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Fluorescence Lifetime Correlation Spectroscopy (FLCS)

Fluorescence Lifetime weighted correlation analysis of fluorescence intensity fluctuations

The fusion of Time-Correlated Single Photon Counting and Fluorescence Correlation Spectroscopy, called Fluorescence Lifetime Correlation Spectroscopy (FLCS), is a method that uses picosecond time-resolved fluorescence detection for separating different FCS-contributions.
FLCS is of particular advantage when using spectrally inseperable fluorophores that differ in their lifetime for Fluorescence Cross-Correlation Spectroscopy (FCCS) because it offers elimination of spectral cross talk and background. It also offers a way around detector afterpulsing artifacts.
In FLCS, a separate autocorrelation function is calculated for each fluorophore component determined by its decay pattern, emitted, for example, by various species in the sample. The only assumption is that various emissions have different TCSPC histograms (i.e., different fluorescence lifetimes), which is practically always the case. The core of the method is a statistical separation of different intensity contributions with similar lifetimes, performed on a single photon level.

Similar to Fluorescence Correlation Spectroscopy (FCS) a highly sensitive confocal microscope is the prerequisite for FLCS experiments. Because FLCS builds on the additional information purveyed by the fluorescence decay characteristics, Time-Correlated Single Photon Counting (TCSPC) and its corresponding requirements is necessary for FLCS experiments.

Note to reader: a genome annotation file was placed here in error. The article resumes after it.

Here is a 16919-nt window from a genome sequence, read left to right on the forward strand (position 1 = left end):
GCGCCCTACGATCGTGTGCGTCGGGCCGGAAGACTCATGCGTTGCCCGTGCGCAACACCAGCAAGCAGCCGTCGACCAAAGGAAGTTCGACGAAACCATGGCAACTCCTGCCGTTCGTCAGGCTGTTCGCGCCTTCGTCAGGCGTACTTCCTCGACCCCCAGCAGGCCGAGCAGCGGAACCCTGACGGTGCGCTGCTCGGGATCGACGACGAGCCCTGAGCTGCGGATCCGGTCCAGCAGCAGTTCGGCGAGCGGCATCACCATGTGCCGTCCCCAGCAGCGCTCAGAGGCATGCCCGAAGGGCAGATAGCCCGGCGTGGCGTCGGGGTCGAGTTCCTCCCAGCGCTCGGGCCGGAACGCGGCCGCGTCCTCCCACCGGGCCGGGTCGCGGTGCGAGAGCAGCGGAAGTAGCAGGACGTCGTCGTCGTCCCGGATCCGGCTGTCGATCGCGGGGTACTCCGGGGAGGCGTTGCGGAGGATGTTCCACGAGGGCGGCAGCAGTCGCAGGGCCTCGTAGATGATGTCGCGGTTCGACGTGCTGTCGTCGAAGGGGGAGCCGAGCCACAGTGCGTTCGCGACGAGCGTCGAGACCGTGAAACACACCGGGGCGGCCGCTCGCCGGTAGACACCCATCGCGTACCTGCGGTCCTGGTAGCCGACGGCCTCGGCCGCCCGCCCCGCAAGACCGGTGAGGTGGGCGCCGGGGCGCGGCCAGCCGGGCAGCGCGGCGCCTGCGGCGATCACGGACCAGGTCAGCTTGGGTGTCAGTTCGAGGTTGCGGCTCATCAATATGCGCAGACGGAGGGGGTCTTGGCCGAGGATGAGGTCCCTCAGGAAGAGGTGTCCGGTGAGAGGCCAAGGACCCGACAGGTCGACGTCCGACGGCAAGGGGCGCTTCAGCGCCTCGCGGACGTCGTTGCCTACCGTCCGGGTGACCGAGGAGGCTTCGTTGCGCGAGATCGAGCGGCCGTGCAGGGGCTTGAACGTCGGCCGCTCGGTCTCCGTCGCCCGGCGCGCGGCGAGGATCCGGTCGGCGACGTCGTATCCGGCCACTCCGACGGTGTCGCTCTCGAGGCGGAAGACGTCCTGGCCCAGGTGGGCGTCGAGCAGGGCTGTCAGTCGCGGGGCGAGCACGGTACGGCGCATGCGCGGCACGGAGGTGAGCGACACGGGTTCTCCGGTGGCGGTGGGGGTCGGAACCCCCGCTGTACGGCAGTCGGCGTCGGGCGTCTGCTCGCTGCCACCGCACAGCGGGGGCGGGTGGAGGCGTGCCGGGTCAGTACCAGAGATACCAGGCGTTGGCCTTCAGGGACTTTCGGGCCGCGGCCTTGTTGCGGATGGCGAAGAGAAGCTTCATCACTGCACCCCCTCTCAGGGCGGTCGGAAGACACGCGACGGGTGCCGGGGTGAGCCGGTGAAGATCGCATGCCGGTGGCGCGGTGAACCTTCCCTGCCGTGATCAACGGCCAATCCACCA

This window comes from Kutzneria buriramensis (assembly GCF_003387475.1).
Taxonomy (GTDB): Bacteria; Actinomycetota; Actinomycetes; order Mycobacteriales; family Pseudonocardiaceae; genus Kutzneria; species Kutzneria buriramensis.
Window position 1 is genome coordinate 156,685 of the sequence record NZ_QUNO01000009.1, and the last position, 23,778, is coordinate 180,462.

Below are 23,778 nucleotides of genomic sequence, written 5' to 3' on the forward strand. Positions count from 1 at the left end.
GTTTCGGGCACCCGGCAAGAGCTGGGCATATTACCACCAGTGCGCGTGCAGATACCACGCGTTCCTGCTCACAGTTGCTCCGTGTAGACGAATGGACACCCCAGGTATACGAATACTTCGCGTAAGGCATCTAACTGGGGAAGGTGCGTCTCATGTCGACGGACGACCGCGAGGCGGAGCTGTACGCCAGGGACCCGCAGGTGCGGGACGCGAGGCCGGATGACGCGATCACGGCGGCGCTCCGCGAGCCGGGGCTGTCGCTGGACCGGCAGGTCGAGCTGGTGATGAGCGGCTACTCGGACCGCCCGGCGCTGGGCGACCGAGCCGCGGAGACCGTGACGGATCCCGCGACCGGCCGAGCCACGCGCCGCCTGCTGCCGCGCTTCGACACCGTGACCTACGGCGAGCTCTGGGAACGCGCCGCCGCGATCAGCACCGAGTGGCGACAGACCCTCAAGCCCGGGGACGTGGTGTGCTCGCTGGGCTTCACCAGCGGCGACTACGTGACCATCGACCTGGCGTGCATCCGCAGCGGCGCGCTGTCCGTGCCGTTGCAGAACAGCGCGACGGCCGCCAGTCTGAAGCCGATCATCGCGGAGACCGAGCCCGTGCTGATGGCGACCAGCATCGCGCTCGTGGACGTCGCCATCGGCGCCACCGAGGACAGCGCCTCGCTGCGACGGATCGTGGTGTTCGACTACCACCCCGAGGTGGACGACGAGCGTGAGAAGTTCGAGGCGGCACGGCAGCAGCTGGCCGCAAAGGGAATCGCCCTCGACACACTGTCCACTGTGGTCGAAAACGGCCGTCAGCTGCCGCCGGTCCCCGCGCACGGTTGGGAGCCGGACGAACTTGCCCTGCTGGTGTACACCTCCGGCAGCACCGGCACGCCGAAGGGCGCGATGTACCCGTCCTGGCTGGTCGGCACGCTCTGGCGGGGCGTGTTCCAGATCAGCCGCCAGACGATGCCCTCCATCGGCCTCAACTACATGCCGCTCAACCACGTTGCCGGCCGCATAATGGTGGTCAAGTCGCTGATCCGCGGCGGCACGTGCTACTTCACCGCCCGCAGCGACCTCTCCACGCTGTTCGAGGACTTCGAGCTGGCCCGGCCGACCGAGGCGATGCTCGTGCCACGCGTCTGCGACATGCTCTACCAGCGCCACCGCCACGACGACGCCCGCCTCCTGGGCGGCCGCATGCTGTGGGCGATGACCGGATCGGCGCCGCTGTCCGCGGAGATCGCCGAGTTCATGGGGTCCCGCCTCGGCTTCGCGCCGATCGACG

Consequently the essential components of a FLCS set-up are:

  • pulsed laser source(s)
  • single photon sensitive detector(s)
  • dichroic mirror (to separate fluorescence signal from excitation light)
  • water objective with high NA to reduce abberation and increase quantum yield
  • TCSPC unit to measure the time between excitation and fluorescence emission
  • FCS acquisition and analysis software#

Related technical and application notes:

Presentations (as PDF files)

PicoQuant offers several systems that can be used to perform FLCS experiments:

MicroTime 200 - inverse time-resolved confocal microscopeMicroTime 200

Inverse time-resolved confocal microscope